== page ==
Changes to tenancy laws: What you need to know
The biggest reform of tenancy laws in New Zealand came into effect on 11 February. The government aims to provide a better balance between the rights of tenants and the interests of landlords.
Here’s a quick guide to the main changes and what they mean in practice.
Security of tenure
Perhaps the most significant change is that landlords can no longer end a tenancy without reason. The new law does away with so-called 'no clause' notices. Landlords must now have a reason for ending the tenancy and the notice periods have also changed.
A landlord should give 63 days’ notice if they or a family member need to move into the property. And if they want to sell, redevelop or carry out extensive renovations, then 90 days’ notice is required.
There is still provision for landlords to evict problematic tenants. They can apply to the Tenancy Tribunal to end a tenancy if the rent is unpaid for 21 days or more, and if the tenant has caused significant damage or is using the property for illegal activities.
In repeated anti-social behaviour cases, landlords also have to provide evidence of three separate anti-social events in a 90-day period.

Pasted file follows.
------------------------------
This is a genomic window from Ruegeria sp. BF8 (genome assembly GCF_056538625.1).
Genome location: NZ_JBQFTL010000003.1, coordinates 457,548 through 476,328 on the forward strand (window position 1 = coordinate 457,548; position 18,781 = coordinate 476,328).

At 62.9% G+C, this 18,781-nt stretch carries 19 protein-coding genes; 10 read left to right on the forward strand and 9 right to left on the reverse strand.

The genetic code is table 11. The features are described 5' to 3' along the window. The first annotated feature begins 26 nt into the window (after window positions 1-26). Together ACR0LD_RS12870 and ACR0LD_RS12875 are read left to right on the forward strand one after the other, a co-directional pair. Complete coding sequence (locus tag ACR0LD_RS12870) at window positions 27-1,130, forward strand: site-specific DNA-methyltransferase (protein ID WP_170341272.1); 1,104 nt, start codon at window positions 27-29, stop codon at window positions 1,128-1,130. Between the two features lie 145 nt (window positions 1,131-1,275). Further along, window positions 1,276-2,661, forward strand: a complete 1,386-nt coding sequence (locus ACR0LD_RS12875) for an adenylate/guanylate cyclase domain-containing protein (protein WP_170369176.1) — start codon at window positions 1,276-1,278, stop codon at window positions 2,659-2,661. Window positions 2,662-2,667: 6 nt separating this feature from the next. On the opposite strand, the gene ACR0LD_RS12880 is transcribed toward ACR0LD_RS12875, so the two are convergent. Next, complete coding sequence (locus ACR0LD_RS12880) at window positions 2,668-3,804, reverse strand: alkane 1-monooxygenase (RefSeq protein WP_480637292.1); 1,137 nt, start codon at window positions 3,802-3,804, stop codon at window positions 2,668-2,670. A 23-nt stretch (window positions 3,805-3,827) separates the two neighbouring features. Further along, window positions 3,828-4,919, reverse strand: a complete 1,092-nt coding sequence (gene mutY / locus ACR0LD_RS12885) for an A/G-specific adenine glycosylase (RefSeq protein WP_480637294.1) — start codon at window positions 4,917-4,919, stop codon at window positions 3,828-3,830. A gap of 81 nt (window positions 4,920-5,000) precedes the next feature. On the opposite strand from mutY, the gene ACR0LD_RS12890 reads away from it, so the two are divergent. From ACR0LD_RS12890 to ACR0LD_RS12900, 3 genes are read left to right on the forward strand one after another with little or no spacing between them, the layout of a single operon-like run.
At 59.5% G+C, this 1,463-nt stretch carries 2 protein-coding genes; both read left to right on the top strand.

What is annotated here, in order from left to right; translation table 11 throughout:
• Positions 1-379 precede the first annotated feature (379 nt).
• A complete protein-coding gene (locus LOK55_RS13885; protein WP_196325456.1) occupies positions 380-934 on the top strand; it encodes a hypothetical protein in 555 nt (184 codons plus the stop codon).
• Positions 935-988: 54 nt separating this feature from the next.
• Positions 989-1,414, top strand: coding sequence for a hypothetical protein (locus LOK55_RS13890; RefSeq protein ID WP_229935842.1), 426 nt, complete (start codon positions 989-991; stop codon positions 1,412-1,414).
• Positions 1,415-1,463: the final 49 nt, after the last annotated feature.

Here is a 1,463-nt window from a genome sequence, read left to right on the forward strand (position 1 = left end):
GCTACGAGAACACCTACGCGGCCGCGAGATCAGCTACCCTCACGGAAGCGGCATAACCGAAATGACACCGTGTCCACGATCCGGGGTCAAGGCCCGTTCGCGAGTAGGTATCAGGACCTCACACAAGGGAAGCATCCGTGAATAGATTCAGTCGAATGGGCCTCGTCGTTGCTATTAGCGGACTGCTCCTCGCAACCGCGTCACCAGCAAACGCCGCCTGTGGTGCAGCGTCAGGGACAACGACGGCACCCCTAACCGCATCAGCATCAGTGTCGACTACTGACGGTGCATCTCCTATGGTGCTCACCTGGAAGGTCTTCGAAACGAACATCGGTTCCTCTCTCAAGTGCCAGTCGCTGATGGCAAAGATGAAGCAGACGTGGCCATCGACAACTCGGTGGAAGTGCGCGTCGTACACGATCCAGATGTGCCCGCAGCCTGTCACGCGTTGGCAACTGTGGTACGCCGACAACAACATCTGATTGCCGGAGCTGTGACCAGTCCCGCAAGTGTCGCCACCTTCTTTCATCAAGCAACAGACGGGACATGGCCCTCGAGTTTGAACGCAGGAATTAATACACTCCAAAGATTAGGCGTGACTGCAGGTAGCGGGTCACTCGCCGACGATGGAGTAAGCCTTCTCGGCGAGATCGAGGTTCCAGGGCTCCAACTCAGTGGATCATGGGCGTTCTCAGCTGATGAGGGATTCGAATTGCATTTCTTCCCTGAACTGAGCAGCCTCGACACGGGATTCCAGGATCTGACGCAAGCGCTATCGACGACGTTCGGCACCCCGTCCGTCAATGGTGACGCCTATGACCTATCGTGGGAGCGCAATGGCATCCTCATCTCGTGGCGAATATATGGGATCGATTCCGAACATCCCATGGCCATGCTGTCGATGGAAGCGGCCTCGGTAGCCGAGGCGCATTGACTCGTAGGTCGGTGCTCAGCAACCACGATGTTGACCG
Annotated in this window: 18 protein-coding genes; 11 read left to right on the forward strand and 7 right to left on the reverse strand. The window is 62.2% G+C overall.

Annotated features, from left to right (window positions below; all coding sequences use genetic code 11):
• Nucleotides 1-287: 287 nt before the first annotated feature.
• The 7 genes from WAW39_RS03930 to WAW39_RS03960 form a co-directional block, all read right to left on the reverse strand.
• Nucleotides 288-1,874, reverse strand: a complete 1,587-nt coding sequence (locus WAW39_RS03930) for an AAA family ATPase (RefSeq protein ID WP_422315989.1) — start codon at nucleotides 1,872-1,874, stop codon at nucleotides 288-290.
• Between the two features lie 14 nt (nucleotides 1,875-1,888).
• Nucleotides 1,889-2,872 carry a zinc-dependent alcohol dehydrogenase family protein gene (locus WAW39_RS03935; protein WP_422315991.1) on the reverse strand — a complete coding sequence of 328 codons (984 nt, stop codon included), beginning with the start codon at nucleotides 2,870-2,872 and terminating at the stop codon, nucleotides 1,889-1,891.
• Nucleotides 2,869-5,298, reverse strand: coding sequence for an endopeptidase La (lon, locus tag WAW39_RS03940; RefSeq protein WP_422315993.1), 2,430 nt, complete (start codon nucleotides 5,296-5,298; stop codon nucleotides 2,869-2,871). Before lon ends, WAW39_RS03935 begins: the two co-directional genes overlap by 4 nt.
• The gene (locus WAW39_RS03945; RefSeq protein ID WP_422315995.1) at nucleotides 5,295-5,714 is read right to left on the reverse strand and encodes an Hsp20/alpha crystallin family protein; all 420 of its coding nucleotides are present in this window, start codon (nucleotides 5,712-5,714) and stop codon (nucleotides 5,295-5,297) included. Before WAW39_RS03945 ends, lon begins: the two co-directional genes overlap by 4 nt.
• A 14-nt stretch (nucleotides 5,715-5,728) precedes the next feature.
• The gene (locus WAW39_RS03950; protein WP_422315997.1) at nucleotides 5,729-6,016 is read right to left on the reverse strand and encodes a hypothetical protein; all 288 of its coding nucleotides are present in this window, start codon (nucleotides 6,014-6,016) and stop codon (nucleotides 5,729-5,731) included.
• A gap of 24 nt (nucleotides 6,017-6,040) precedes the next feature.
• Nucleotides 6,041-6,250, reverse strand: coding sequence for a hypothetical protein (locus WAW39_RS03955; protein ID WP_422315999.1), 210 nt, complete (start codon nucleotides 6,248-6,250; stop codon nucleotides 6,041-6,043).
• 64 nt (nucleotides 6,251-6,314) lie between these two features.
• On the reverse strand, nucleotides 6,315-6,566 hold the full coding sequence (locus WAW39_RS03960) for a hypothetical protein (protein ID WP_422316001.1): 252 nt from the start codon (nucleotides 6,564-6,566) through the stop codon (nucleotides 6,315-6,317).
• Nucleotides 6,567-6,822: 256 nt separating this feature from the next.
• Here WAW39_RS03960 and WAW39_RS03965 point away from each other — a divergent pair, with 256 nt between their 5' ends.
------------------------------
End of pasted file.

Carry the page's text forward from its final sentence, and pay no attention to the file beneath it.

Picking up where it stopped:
Further changes are being introduced from 11 August. Renters experiencing domestic violence will be able to leave with just two days’ notice so long as they can provide evidence of the abuse.
Tenant alterations to properties
The new law allows tenants to make minor modifications at their own expense. Landlords cannot decline requests if the proposed change is small. However, they can refuse if the alteration cannot be easily changed back at the end of the tenancy. This means that tenants are now able to make changes like hanging pictures and installing baby gates.
Tenants are also able to request fibre internet. The installation cost is the tenant's responsibility, and landlords can only refuse if it will affect the property's structure.
The new legislation has outlawed rental bidding wars. This means landlords must market properties with a clear price tag. Renters can still offer more for a property they really want; however, landlords cannot start a bidding war.
These changes are the most significant reforms to the country's tenancy laws in 35 years. If you are a landlord or a renter, make sure you are fully aware of what it means for you. Check out the government’s Tenancy Services website for more detailed information.